Whether you hitch a ride on a Learjet or emblazon some cardboard with a Sharpie with "Sun Valley" or "Ketchum or bust," there is much to be gained from a mountain town visit on the cheap. Consider the price of a small tank of gas. It's not peanuts, by any means, but for the cost of 15 gallons of fuel, there is much a budget traveler can do in Sun Valley.
It's free to climb Dollar Mountain to get the lay of the land, and Baldy, too, for that matter. At 3,000 vertical feet, that's a big bang for zero bucks and a couple of energy bars, and lift rides down are free.
Down to your last dollar? Hiking a ski-lift line in the summer can yield some unexpected treasures that can equate at least to another meal. A hamburger at the Snow Bunny Drive-In at the gateway to Hailey is only $3.19.
Shoppers looking for a break from the sun can find bargains at the Barkin' Basement thrift store in Hailey and at the Gold Mine in Ketchum, where one's trash really can be another's treasure. Both stores donate their proceeds to good causes--homes for pets and books for the masses--so consumers can feel pretty good about the purchase of a $4 baseball cap to shield themselves from the ever-present sun.
The Wood River Valley is not really about the shopping in summer. It's more a matter of communing with nature, which is still quite affordable. While merchants will be happy to separate you from your savings, it's still quite possible to do Sun Valley inexpensively.
Shopkeepers are experts when it comes to offering advice and tools to help you follow your recreational passion. Trail maps--available at either end of the valley--link visitors to endless paths for contemplation. Test your muscle with miles of trekking or simply to vex fellow nature lovers with your endless knowledge of wildflower names and bird songs.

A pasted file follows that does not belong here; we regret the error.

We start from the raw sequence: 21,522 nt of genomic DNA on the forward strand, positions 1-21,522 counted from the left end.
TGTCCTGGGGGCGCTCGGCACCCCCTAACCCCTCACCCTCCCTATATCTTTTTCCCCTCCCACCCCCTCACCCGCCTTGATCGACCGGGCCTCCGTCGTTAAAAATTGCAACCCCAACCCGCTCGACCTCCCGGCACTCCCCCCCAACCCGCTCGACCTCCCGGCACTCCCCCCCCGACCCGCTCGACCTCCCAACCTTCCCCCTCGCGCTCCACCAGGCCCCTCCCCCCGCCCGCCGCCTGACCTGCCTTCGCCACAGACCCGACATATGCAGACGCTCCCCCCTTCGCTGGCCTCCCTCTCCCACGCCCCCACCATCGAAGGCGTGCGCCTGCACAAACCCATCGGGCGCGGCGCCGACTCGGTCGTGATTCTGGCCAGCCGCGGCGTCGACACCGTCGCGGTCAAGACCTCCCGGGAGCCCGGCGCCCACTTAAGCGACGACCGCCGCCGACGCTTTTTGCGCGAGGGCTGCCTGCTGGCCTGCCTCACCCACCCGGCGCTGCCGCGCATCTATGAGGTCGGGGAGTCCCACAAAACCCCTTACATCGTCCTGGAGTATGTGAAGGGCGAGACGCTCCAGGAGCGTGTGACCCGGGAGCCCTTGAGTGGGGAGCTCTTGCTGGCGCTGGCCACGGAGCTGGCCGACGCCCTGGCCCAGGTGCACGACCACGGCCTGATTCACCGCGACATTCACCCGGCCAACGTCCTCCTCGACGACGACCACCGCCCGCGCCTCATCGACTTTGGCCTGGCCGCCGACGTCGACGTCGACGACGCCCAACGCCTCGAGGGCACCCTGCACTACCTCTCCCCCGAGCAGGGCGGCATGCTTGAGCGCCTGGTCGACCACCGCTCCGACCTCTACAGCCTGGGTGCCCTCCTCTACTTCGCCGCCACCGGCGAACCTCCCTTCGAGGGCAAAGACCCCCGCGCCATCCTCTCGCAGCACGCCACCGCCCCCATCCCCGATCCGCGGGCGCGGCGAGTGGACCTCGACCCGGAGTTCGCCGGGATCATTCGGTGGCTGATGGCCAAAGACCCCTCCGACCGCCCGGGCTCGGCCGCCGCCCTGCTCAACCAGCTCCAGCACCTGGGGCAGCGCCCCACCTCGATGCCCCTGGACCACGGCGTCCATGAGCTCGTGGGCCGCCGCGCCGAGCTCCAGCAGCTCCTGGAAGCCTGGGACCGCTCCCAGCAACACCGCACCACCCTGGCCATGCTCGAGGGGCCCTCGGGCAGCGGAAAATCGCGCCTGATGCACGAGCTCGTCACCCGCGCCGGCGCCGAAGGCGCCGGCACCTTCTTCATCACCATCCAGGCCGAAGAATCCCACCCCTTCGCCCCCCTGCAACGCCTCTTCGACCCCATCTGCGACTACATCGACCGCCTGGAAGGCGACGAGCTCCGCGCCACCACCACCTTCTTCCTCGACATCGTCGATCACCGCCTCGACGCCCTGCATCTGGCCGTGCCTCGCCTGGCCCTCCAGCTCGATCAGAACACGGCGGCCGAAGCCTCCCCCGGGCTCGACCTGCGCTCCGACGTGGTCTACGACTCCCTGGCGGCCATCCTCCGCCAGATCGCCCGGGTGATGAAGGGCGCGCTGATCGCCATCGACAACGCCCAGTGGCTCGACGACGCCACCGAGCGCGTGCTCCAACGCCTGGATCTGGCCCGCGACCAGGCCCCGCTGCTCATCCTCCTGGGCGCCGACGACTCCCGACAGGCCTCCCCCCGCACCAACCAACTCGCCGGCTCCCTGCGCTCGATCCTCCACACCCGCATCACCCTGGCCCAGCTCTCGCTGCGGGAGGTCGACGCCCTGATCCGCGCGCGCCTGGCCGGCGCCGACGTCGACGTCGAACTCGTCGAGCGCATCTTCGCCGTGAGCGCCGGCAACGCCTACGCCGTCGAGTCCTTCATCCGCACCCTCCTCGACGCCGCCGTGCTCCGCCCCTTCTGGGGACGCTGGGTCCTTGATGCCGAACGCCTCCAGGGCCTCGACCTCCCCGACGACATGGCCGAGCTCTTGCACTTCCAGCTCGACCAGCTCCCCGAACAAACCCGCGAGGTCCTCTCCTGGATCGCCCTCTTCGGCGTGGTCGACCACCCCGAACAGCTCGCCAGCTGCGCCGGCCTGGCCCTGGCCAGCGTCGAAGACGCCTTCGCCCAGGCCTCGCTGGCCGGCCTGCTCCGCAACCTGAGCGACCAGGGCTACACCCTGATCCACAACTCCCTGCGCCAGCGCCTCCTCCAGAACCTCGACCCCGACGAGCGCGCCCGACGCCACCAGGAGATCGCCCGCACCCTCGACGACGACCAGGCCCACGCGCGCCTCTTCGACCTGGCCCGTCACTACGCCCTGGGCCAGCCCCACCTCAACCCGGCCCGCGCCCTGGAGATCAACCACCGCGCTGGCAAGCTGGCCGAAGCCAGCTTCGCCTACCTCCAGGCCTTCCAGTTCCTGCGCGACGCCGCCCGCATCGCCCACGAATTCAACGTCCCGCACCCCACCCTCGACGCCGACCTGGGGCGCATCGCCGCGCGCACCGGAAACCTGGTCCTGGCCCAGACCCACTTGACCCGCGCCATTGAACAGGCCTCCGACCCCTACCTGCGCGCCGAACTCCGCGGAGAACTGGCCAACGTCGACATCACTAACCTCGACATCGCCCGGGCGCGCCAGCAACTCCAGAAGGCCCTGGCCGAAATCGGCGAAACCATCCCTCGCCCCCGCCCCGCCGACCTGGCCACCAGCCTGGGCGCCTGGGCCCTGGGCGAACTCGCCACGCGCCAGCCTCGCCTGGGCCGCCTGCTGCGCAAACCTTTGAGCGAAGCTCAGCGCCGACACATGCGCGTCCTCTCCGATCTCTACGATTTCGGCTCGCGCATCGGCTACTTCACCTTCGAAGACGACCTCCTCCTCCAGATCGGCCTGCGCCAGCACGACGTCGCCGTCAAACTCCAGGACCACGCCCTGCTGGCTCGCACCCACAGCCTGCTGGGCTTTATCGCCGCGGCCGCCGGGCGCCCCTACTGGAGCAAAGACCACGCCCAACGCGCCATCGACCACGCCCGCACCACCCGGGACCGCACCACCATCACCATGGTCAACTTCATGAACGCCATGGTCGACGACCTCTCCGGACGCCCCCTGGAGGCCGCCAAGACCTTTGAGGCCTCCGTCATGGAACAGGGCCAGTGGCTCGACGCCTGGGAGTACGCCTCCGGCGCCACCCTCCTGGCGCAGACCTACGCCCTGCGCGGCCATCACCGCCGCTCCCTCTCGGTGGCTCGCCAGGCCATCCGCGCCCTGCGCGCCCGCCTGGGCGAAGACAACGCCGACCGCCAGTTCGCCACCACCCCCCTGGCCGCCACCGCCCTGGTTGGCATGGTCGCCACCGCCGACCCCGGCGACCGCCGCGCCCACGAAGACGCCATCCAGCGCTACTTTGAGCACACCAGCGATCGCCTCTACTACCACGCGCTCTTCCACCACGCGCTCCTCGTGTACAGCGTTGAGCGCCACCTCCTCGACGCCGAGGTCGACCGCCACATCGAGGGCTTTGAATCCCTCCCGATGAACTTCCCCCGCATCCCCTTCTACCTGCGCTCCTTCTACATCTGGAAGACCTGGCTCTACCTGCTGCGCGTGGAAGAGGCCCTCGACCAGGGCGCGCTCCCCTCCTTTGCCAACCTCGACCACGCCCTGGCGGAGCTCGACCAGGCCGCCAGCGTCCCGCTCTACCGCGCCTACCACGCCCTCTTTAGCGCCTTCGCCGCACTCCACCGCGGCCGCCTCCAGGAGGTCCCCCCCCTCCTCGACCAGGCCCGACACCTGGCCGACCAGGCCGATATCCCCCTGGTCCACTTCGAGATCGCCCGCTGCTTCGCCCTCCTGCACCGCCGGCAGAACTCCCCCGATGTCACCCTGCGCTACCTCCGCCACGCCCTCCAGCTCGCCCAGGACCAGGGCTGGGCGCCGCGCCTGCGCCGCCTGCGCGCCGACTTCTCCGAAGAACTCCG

For those who schlep bicycles to Ketchum, the price for entry to the Blaine County Recreation District bike path or the 400 miles of single track is exactly zero, leaving gourmands more coin for local cuisine.
When it comes to human entertainment, paying for anything is almost against local etiquette in summer. There are free concerts from rock to Rachmaninov, and free art to view both on the street and in the many galleries, especially in Ketchum.
There is some street food during farmers markets and various festivals, and a quick and inexpensive picnic can be had at the Main Street Market in Ketchum en route to any adventure--like a fairly inexpensive concert hosted by the Sun Valley Center for the Arts, which in August includes Ladysmith Black Mambazo, Pink Martini and Bonnie Raitt with Mavis Staples.
Around town bus rides with Mountain Rides in Hailey, Ketchum and Sun Valley are free (one-way fares up and down the valley are $3, $2 for youths and seniors).
It's true that a single dollar in the Wood River Valley is quickly spent, but a good day can still be cheaper than a tank of gas, even for those who decide to stay the night. Camping in the public domain is, of course, free, although many of the improved sites in the Sawtooth National Forest have no cost.
• Pavilion lawn seating at the Sun Valley Summer Symphony Orchestra.
• A visit to Hemingway's grave.
• A boat shuttle back to Redfish Lake Lodge from the boat dock at the trailhead to the Sawtooth Wilderness and Shangrila.
• Tennis on public courts.
• Riding the bike path.
• Fishing the stocked pond at Lawrence Heagle Park in Hailey and Penny Lake out Warm Spring Road in Ketchum.
• Ketch'em Alive (Tuesday evenings in Ketchum's Forest Service Park).
• Free Wild Flower Walks at Sawtooth Botanical Garden, which offers hikes to plants in bloom Thursdays through the summer from 9:30 a.m.-2 p.m.
• Town Square Tunes on Thursdays from 6-8 p.m. in the Ketchum Town Square. Food and drink are available for purchase from local vendors.